The policy context for schools in England places great emphasis on leadership and autonomy as drivers of educational improvement. The purpose of this article is to explore how we can better understand, in this context, the challenges of leadership and autonomy and the conditions of leadership development that support or hinder the practice of ethical autonomy. The article summarises analyses of autonomy and the conditions affecting leadership preparation and development in England; in presenting the first of these two analyses a definition is established of autonomy as adopting for oneself the principles to guide ethical action. The outcomes of the analyses are then considered together in order to frame thinking about the challenges entailed in autonomy and leadership. A key proposition is that principled autonomy is at the heart of this frame of thinking. At the conclusion of the article, implications are suggested for school leaders concerning the conditions for leadership development in schools.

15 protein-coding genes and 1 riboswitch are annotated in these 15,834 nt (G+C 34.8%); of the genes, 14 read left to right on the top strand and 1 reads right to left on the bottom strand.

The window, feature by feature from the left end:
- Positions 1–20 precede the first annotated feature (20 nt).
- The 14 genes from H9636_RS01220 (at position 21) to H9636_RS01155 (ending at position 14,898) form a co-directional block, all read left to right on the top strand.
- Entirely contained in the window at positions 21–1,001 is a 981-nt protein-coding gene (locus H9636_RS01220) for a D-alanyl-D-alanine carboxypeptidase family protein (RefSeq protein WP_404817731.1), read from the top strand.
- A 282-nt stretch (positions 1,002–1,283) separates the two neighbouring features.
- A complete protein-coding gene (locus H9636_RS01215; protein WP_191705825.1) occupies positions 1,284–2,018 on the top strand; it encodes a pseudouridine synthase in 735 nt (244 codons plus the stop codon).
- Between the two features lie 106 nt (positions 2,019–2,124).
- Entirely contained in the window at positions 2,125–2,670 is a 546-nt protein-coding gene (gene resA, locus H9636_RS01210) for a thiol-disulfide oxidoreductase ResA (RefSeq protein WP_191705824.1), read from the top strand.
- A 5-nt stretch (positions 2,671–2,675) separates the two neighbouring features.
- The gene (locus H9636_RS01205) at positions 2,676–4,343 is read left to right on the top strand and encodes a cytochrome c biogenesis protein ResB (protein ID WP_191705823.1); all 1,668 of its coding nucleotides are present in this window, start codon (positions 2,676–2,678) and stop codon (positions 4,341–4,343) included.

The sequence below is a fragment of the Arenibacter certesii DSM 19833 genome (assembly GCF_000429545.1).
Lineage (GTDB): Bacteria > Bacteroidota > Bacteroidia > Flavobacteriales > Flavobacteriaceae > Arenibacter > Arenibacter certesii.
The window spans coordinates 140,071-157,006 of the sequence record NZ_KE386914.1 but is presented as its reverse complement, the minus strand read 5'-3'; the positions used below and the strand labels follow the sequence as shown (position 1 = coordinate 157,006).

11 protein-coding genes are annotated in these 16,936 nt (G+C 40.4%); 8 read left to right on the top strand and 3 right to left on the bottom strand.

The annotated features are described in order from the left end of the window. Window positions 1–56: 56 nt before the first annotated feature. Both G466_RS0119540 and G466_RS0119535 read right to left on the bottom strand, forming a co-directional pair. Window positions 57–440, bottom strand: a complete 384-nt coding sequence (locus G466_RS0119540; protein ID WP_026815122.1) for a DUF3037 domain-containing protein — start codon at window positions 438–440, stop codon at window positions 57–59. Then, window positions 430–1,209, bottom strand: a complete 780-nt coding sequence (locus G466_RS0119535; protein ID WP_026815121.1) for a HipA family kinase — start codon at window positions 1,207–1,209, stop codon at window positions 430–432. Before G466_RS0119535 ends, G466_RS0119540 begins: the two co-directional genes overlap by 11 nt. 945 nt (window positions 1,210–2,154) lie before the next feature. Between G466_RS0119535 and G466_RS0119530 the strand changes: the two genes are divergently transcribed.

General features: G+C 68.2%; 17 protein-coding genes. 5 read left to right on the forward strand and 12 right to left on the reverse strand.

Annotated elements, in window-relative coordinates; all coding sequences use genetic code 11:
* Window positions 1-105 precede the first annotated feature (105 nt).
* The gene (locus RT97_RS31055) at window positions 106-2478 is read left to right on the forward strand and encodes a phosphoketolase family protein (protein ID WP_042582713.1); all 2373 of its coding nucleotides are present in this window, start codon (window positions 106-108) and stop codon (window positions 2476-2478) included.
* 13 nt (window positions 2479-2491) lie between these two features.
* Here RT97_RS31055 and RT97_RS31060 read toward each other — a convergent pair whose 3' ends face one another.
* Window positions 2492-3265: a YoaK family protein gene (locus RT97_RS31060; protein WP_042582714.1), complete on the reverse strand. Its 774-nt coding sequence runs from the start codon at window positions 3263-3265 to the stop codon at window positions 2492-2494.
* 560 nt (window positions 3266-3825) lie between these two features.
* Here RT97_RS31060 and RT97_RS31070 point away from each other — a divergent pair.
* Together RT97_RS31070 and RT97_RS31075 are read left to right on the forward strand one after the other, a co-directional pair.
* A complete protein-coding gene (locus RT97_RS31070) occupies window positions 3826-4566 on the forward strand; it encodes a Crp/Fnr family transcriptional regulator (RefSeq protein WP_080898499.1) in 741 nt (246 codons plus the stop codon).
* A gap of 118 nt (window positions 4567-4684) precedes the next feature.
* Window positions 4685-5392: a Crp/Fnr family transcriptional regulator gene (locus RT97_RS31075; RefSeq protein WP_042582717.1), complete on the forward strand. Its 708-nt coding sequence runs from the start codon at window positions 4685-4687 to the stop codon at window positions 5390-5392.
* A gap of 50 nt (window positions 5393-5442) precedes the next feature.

- Principled autonomy
- distributed leadership
- ethical autonomy
- regulated autonomy
- self-improving school-led system